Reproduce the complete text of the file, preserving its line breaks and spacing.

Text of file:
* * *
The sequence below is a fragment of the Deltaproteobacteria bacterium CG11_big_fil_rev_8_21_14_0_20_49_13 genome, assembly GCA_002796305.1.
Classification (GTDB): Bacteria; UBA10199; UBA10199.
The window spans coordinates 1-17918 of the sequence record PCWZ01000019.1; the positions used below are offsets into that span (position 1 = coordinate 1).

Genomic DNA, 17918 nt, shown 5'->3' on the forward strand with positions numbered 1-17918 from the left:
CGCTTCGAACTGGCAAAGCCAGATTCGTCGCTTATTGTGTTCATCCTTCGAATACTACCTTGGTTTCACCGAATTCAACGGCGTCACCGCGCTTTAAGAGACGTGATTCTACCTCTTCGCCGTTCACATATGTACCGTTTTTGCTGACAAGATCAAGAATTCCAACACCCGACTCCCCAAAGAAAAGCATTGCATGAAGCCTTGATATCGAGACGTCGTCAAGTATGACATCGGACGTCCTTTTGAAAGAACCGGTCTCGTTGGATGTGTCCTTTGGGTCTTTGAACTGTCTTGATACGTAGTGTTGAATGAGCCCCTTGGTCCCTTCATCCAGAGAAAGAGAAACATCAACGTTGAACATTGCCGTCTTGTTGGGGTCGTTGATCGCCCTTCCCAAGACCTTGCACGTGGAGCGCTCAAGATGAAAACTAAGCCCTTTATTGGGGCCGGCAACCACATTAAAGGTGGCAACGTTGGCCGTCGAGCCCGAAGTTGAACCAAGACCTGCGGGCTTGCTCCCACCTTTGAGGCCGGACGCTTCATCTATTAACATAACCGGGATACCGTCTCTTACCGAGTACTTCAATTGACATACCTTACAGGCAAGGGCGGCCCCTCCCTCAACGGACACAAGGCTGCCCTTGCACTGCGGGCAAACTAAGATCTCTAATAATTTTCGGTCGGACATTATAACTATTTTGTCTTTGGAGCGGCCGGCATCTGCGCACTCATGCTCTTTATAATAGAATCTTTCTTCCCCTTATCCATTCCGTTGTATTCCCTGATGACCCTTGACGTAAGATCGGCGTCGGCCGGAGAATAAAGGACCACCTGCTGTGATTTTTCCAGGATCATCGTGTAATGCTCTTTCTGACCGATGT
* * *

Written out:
The sequence below is a fragment of the Deltaproteobacteria bacterium CG11_big_fil_rev_8_21_14_0_20_49_13 genome, assembly GCA_002796305.1.
Classification (GTDB): Bacteria; UBA10199; UBA10199.
The window spans coordinates 1-17918 of the sequence record PCWZ01000019.1; the positions used below are offsets into that span (position 1 = coordinate 1).

Genomic DNA, 17918 nt, shown 5'->3' on the forward strand with positions numbered 1-17918 from the left:
CGCTTCGAACTGGCAAAGCCAGATTCGTCGCTTATTGTGTTCATCCTTCGAATACTACCTTGGTTTCACCGAATTCAACGGCGTCACCGCGCTTTAAGAGACGTGATTCTACCTCTTCGCCGTTCACATATGTACCGTTTTTGCTGACAAGATCAAGAATTCCAACACCCGACTCCCCAAAGAAAAGCATTGCATGAAGCCTTGATATCGAGACGTCGTCAAGTATGACATCGGACGTCCTTTTGAAAGAACCGGTCTCGTTGGATGTGTCCTTTGGGTCTTTGAACTGTCTTGATACGTAGTGTTGAATGAGCCCCTTGGTCCCTTCATCCAGAGAAAGAGAAACATCAACGTTGAACATTGCCGTCTTGTTGGGGTCGTTGATCGCCCTTCCCAAGACCTTGCACGTGGAGCGCTCAAGATGAAAACTAAGCCCTTTATTGGGGCCGGCAACCACATTAAAGGTGGCAACGTTGGCCGTCGAGCCCGAAGTTGAACCAAGACCTGCGGGCTTGCTCCCACCTTTGAGGCCGGACGCTTCATCTATTAACATAACCGGGATACCGTCTCTTACCGAGTACTTCAATTGACATACCTTACAGGCAAGGGCGGCCCCTCCCTCAACGGACACAAGGCTGCCCTTGCACTGCGGGCAAACTAAGATCTCTAATAATTTTCGGTCGGACATTATAACTATTTTGTCTTTGGAGCGGCCGGCATCTGCGCACTCATGCTCTTTATAATAGAATCTTTCTTCCCCTTATCCATTCCGTTGTATTCCCTGATGACCCTTGACGTAAGATCGGCGTCGGCCGGAGAATAAAGGACCACCTGCTGTGATTTTTCCAGGATCATCGTGTAATGCTCTTTCTGACCGATGT